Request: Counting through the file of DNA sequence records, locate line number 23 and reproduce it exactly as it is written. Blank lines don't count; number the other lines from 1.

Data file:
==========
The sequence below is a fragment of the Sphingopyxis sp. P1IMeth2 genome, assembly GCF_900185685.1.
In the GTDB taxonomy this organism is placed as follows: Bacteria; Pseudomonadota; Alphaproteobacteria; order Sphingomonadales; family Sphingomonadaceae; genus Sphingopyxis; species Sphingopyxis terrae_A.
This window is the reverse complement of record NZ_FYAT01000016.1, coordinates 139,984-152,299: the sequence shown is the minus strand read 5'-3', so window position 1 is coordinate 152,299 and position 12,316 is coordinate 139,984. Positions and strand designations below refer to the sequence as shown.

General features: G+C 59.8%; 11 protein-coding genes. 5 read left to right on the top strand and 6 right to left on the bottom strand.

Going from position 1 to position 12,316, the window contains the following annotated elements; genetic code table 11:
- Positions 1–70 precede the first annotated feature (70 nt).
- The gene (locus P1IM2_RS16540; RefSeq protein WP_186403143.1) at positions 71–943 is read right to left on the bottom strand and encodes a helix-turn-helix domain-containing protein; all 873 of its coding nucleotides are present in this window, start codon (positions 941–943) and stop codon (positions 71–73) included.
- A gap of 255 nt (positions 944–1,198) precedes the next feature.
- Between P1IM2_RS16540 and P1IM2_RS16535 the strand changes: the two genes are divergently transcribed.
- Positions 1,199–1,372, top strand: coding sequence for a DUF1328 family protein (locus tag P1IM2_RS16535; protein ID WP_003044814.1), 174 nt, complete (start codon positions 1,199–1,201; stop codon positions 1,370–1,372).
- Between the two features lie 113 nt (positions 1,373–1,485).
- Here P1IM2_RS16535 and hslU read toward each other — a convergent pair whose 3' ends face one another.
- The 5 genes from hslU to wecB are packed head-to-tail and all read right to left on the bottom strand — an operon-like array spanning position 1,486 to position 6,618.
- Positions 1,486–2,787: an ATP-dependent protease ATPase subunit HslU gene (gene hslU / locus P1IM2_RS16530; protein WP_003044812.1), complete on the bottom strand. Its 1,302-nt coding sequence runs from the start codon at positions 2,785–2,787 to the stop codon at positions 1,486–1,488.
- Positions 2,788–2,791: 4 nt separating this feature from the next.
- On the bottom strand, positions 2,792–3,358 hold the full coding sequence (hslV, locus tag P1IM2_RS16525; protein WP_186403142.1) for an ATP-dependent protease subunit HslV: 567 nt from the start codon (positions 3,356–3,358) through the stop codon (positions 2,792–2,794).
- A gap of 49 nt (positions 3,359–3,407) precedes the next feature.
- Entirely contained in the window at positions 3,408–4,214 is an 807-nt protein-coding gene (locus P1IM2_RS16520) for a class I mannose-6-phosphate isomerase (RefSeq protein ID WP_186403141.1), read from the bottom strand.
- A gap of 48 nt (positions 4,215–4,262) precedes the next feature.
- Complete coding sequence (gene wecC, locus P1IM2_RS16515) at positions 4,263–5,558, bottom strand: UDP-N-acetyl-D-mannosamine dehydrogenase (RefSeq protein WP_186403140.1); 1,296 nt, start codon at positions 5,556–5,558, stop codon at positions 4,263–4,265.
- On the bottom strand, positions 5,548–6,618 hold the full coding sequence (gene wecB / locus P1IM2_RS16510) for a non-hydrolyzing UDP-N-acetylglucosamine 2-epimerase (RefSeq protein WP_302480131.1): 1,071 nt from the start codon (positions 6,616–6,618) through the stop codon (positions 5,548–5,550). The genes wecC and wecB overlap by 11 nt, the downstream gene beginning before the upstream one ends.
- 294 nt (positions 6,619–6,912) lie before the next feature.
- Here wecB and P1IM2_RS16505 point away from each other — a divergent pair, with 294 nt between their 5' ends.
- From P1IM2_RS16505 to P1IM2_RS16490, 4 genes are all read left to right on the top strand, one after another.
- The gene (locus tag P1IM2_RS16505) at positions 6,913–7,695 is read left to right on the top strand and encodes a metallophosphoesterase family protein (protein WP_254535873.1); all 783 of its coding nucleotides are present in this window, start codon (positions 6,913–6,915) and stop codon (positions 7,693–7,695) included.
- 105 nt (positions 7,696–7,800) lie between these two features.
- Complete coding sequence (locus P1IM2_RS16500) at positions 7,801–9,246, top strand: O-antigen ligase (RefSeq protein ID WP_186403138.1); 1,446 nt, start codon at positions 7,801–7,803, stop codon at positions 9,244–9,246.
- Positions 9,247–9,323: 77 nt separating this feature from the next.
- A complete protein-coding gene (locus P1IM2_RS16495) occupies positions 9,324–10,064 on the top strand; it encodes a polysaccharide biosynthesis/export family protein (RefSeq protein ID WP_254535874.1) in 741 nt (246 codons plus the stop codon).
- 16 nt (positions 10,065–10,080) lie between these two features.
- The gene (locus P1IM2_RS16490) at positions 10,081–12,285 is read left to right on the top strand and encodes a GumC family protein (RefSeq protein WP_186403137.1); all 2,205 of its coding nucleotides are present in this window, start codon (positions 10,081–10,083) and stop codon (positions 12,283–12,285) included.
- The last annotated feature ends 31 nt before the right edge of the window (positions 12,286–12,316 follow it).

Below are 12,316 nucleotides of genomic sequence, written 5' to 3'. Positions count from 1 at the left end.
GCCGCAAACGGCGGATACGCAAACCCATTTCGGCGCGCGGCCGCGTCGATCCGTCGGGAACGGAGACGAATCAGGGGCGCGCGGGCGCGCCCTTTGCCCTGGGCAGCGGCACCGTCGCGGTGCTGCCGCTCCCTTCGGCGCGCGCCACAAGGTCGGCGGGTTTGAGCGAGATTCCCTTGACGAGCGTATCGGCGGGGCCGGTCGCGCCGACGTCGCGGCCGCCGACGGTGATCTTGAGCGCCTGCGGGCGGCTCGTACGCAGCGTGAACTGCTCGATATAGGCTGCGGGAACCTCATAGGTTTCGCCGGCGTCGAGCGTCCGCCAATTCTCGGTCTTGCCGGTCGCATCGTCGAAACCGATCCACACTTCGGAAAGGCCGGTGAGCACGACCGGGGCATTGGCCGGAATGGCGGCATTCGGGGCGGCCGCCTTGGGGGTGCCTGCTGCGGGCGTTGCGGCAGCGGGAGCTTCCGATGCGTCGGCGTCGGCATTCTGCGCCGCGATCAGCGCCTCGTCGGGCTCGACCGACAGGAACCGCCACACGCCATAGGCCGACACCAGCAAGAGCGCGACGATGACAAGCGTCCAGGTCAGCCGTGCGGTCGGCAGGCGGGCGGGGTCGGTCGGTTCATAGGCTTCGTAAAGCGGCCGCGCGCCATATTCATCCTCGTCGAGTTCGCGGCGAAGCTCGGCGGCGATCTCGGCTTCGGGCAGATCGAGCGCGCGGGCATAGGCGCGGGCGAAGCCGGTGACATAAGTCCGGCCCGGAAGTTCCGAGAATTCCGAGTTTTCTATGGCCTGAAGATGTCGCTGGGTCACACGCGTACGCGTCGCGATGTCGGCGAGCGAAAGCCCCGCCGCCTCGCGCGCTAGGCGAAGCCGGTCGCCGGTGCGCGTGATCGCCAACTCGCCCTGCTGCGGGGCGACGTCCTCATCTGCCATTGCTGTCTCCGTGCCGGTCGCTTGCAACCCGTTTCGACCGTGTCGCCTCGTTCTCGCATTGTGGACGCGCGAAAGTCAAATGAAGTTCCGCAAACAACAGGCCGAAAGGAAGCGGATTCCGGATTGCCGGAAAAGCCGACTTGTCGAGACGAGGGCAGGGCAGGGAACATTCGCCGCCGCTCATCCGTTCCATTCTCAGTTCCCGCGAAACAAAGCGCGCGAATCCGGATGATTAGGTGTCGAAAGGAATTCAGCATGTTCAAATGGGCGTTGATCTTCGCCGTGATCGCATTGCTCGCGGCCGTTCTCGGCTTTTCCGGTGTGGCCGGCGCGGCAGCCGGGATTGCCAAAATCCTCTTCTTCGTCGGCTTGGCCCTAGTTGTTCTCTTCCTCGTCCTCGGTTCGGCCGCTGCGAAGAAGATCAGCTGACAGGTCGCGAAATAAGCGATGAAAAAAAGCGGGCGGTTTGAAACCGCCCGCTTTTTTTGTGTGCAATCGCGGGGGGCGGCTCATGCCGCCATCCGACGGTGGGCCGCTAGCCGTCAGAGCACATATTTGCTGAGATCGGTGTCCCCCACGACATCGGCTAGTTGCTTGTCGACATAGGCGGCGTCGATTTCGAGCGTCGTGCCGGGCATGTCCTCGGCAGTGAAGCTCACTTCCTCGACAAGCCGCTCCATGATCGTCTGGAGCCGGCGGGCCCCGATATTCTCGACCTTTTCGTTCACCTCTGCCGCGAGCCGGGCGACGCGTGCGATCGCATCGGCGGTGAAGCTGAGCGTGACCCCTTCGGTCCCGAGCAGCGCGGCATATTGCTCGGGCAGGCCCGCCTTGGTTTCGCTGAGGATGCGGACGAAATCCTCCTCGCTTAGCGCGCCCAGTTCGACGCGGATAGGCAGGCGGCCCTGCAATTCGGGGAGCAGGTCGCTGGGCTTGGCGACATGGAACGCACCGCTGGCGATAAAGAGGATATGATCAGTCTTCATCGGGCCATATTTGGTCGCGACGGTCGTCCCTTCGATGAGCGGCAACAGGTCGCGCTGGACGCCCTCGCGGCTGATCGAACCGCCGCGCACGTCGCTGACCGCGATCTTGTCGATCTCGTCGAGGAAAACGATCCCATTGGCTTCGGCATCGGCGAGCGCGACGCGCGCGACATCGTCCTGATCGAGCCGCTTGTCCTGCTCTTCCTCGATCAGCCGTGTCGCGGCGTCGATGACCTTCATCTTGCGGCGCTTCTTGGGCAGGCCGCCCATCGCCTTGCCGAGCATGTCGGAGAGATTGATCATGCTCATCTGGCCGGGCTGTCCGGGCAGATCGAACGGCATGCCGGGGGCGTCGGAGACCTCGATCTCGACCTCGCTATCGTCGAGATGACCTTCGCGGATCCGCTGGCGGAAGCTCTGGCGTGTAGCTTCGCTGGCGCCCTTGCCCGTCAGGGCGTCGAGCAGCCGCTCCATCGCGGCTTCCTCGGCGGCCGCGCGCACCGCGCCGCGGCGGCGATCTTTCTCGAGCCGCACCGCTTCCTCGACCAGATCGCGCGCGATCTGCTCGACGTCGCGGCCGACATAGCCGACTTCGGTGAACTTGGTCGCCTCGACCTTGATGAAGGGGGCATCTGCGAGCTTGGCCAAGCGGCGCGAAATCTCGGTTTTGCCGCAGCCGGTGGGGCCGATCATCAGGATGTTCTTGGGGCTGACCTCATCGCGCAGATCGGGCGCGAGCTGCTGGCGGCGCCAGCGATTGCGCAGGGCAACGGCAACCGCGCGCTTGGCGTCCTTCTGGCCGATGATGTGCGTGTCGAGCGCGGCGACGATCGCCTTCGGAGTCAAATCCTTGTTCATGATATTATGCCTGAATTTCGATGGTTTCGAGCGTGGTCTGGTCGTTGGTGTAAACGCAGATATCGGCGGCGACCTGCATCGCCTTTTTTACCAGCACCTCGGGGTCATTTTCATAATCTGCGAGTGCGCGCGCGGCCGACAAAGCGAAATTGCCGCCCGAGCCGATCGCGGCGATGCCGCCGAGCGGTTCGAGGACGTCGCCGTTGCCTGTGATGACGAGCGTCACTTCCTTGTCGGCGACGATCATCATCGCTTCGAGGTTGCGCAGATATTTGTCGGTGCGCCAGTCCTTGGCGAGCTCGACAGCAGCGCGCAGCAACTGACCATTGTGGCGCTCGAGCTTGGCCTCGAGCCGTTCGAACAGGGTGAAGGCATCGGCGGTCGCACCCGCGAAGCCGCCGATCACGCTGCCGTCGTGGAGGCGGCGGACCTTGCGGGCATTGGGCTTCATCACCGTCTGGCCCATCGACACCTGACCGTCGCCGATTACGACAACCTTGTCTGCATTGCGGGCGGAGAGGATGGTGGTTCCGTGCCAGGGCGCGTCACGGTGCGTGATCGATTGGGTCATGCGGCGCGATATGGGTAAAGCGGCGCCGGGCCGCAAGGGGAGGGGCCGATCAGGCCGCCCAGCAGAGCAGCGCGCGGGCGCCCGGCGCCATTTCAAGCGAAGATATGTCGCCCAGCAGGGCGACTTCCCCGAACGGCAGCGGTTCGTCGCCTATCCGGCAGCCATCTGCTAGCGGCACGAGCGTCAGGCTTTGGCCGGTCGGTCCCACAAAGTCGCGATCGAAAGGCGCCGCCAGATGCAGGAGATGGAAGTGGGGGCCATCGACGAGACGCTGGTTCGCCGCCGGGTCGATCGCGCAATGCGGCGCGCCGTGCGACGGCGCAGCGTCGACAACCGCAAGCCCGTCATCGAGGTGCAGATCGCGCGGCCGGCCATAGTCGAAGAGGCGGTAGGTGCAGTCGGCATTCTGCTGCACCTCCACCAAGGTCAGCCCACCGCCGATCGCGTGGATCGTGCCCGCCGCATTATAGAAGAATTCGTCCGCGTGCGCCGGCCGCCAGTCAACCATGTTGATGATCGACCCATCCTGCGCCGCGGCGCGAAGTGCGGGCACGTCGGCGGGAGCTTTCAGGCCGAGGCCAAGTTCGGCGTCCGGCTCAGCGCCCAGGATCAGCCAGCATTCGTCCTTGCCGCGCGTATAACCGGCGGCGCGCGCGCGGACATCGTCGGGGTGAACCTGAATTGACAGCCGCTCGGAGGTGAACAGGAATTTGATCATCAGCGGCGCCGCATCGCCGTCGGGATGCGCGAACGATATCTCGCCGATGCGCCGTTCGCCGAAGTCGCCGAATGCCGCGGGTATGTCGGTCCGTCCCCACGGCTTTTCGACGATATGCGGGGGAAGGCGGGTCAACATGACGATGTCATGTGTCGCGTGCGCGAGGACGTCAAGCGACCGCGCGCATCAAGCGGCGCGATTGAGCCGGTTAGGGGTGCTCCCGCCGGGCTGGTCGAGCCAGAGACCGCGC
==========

- Here wecB and P1IM2_RS16505 point away from each other — a divergent pair, with 294 nt between their 5' ends.